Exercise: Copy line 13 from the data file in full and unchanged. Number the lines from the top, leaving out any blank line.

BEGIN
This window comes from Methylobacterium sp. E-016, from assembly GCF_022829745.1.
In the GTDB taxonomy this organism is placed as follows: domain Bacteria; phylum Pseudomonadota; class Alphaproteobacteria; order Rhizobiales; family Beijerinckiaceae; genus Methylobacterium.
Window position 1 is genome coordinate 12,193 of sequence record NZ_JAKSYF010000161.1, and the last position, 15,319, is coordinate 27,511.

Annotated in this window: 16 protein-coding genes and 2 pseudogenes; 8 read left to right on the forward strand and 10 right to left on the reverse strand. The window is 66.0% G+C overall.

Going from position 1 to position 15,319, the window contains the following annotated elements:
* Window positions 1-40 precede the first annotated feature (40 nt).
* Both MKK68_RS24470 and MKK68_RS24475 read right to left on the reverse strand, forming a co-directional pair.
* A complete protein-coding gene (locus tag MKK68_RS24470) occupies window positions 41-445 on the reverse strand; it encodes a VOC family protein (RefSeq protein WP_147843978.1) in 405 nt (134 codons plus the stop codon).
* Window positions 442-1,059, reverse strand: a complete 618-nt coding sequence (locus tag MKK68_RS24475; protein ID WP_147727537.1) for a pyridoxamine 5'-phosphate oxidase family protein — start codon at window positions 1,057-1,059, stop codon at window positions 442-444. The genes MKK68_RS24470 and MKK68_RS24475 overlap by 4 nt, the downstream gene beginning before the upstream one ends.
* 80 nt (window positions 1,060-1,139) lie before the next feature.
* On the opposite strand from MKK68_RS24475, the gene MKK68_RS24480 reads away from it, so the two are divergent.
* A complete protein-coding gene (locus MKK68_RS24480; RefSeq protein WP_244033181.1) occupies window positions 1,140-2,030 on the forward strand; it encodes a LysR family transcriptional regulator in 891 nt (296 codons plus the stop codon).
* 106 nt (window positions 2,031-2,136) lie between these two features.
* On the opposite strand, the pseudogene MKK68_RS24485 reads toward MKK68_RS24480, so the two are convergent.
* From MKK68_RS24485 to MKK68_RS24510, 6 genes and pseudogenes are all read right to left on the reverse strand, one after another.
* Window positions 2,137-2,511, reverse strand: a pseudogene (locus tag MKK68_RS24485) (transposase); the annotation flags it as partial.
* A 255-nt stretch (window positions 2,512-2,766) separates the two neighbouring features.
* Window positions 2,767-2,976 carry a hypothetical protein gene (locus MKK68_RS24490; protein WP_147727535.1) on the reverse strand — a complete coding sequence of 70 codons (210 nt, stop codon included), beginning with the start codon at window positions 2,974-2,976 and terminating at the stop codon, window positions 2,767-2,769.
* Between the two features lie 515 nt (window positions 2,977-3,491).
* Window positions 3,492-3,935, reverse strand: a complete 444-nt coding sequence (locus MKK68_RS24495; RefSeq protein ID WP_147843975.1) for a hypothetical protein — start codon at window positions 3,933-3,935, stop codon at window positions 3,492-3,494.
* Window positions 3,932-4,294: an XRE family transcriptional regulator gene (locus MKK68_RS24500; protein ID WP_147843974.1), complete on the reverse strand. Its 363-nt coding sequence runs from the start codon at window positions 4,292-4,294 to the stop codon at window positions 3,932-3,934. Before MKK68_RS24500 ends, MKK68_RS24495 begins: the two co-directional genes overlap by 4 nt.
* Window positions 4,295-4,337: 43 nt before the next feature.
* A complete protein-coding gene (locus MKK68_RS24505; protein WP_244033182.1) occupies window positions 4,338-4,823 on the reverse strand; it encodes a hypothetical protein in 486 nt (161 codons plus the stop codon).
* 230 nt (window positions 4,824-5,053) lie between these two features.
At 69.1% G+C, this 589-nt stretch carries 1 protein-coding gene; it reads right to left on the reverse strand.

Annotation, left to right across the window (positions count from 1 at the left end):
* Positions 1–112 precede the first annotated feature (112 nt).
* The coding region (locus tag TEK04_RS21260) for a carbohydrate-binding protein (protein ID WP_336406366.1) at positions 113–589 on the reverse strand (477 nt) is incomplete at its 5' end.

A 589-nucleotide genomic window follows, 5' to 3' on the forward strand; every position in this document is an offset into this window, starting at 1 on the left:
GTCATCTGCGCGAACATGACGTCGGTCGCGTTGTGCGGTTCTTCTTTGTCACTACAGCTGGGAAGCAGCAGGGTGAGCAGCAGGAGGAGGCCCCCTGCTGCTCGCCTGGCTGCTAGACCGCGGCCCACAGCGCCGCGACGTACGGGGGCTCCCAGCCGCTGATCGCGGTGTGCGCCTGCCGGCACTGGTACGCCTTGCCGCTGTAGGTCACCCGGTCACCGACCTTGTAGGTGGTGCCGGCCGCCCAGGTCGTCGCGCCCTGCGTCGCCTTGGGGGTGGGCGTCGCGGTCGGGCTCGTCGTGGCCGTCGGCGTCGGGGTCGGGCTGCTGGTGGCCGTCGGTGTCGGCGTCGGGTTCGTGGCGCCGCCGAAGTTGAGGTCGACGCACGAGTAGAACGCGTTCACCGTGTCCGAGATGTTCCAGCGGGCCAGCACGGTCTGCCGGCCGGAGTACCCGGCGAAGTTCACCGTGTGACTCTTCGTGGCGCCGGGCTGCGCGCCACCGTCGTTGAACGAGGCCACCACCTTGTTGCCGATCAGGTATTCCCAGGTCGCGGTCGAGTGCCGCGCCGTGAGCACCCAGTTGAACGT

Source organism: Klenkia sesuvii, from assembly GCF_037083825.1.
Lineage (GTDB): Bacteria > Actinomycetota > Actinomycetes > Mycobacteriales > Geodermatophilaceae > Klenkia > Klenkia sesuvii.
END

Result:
* 106 nt (window positions 2,031-2,136) lie between these two features.